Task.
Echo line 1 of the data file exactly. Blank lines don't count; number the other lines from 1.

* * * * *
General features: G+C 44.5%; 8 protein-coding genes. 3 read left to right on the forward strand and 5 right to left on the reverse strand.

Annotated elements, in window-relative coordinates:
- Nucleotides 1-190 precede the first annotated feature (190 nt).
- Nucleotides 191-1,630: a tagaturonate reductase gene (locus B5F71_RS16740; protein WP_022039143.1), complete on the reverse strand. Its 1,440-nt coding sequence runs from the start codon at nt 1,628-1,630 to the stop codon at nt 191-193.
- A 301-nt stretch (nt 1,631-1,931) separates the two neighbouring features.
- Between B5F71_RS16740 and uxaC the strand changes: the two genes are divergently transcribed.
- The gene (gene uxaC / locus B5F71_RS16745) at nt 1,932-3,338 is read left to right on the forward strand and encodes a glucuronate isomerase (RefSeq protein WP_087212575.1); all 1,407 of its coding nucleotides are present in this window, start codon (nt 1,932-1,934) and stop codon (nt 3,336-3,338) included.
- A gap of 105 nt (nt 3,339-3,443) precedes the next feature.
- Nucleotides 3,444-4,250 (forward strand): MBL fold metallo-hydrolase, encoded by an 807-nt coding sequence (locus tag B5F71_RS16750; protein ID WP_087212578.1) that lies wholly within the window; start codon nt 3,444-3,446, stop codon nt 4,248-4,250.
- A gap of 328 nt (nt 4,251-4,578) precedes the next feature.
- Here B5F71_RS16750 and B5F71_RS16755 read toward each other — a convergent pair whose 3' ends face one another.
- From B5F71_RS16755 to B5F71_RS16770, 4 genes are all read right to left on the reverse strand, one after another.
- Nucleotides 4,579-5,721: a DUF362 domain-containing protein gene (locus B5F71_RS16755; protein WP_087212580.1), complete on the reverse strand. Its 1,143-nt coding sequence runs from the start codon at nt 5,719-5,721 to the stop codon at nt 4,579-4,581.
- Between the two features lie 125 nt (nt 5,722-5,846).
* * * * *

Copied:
General features: G+C 44.5%; 8 protein-coding genes. 3 read left to right on the forward strand and 5 right to left on the reverse strand.